QB Byron Leftwich, Buccaneers – Leftwich rebuilt his reputation, which had been tarnished as he lost starting jobs in Jacksonville and then Atlanta, by serving as a backup in Pittsburgh and filling in well in spot duty a couple of times. He looks to be the opening day starter in Tampa, but don’t bank too much on that. The Bucs like Luke McCown and gave him a decent offseason contract, and at some point rookie Josh Freeman will get a look – the question is how long that look will be. Leftwich is a marginal fantasy backup who likely won’t surpass 20 touchdown passes. So take this rise with three grains of salt. Verdict: Rise

QB Kyle Orton, Broncos – Amidst all the attention paid to Cutler’s move to Chicago, we tend to overlook Orton’s new home in Denver. Orton actually had a decent year in Chicago last year when he finally established himself as a starter for the first time since his extended rookie-year fill-in performance. He threw for almost 2,900 yards and 18 touchdowns (with three rushing TDs thrown in) despite having an extremely laughable cast of receivers. He’ll have better targets in Denver, from Brandon Marshall to Eddie Royal to Tony Scheffler. If Marshall leaves, this recommendation loses its punch, but for now Orton could near a top-15 quarterback status and could actually outperform Cutler from a fantasy standpoint. Verdict: Rise

RB Correll Buckhalter, Broncos – Buckhalter had been a backup in Philly since 2001, and despite some repeated injuries that halted his career, he emerged as a solid backup and fill-in for Brian Westbrook. Last year, he had almost 700 yards from scrimmage and a total of four touchdowns. In Denver, he looks to be the main backup to rookie Knowshon Moreno. Watching the system that new Broncos coach Josh McDaniels used in New England, you would guess that he would use more than one back, which could open the door to Buckhalter. Moreno’s far and away better, and he’s likely going to be a fantasy stud, but it’s still going to be possible for Buckhalter to repeat his ’08 performance in his new home. Verdict: Float

RB Maurice Morris, Lions – Like Buckhalter, Morris was a long-time backup (he had been in Seattle since 2002) who used free agency to break free. Morris looks to be the main backup to Kevin Smith now in Detroit. While Morris never had a great season, he had at least 500 rushing yards in each of the last three seasons. He scored two touchdowns last year as well, both as a receiver not a rusher. Morris is no starter, as he proved when he couldn’t usurp Julius Jones in Seattle, but he’s not a terrible backup. Still, behind a rebuilding Detroit offensive line, it’s hard to see Morris reaching 500 yards for a fourth straight season. Verdict: Sink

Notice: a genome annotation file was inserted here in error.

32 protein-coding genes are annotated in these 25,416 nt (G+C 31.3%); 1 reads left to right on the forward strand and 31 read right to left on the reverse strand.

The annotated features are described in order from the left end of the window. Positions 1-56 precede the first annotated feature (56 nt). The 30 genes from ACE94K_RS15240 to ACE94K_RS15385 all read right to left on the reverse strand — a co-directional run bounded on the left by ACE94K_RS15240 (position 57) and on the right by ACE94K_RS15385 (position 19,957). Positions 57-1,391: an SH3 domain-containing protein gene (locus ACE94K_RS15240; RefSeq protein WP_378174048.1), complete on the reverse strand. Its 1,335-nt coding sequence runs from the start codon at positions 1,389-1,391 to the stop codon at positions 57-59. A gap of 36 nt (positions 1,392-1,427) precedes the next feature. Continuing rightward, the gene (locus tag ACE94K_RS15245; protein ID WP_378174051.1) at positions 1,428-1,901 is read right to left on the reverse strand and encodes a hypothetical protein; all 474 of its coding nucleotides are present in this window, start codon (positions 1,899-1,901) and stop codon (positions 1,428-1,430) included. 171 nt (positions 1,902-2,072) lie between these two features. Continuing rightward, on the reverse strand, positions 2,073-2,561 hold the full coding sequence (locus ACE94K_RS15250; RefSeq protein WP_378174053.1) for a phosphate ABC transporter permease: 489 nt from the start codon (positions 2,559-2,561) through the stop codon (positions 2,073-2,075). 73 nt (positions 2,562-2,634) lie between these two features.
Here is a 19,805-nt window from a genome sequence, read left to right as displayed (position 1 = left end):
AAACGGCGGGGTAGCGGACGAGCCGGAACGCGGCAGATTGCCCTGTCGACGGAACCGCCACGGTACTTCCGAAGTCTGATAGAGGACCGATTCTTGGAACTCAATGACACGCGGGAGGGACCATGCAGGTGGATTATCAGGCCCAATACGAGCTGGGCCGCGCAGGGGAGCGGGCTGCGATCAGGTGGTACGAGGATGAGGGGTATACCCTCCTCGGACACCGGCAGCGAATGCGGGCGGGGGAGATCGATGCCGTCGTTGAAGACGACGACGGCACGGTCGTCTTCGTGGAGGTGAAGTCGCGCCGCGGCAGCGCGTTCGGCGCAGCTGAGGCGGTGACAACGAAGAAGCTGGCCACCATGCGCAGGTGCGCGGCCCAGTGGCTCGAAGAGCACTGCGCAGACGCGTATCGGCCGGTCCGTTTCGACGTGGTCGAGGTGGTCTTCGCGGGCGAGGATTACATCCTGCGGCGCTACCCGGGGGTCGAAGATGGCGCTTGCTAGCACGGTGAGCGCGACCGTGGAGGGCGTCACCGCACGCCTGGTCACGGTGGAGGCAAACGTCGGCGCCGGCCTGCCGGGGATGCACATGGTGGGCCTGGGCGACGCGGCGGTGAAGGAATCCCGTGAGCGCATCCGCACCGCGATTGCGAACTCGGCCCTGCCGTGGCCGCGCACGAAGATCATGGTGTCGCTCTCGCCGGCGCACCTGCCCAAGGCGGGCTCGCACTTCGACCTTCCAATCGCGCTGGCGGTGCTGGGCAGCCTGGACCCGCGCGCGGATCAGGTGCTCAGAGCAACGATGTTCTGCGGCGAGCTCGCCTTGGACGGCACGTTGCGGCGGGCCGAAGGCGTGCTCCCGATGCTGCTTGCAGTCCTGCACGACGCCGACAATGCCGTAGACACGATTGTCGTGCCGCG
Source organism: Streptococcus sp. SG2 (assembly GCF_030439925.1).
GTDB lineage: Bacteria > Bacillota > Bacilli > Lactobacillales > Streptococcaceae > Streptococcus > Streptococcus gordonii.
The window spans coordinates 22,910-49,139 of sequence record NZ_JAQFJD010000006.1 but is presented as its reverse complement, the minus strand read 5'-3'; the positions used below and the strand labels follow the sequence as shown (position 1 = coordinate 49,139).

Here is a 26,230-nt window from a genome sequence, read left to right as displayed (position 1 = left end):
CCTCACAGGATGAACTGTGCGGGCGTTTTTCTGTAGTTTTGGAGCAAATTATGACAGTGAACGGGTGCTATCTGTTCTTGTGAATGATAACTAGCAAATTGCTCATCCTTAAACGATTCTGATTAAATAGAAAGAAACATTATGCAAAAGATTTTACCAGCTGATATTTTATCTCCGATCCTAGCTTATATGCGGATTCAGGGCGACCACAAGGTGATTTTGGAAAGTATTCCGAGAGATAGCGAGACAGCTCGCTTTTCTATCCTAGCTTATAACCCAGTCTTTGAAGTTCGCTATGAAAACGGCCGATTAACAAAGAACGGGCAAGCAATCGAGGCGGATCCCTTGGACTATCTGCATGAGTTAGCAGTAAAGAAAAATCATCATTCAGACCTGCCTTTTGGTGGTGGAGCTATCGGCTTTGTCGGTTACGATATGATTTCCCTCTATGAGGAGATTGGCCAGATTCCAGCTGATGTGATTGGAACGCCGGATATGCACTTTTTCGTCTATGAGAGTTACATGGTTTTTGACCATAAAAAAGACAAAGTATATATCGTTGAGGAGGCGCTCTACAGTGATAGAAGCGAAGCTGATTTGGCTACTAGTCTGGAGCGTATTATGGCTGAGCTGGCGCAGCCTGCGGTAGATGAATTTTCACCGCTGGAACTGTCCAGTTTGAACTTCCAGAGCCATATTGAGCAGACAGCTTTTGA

RB Dominic Rhodes, Bills – The Bills added Rhodes, who had a renaissance in Indy last year, after they found out that Marshawn Lynch was going to be suspended for three games to open the season. But don’t overvalue Rhodes because of that. Fred Jackson, not Rhodes, still looks to be Lynch’s No. 1 backup and early-season replacement. And remember too that Rhodes was not productive in his only other season away from Indy, a forgettable ’07 campaign in Oakland. There’s no way Rhodes nears his totals of 840 combined yards and 9 touchdowns from ’08. Verdict: Sink

RB Fred Taylor, Patriots – Taylor spent 11 years in Jacksonville and is probably the Jaguar franchise’s greatest player ever. He has more than 11,000 career yards, and has had seven 1,000 yard seasons. But last year, as Maurice Jones-Drew emerged as a true star, Taylor lost carries, and he ended up with 556 rushing yards and just one touchdown. In New England, Taylor will share carries again, but he certainly should get more chances than he had last year in Jacksonville. Don’t expect too much, but closer to 700 yards and 3-4 touchdowns is a reasonable projection for Taylor. Verdict: Rise

RB Leonard Weaver, Eagles – Weaver is kind of an unsung guy, but he had carved out a role as a fullback and short-yardage guy with the Seahawks. He moves to a similar offense in Philly, where Weaver should share the backfield often with Brian Westbrook. Weaver’s numbers – 250 total yards with two touchdowns – aren’t a fantasy factor, but if you’re looking for a emergency fill-in (and it has to be a major emergency), Weaver will be on the field enough that he could grab a cheap touchdown. Verdict: Float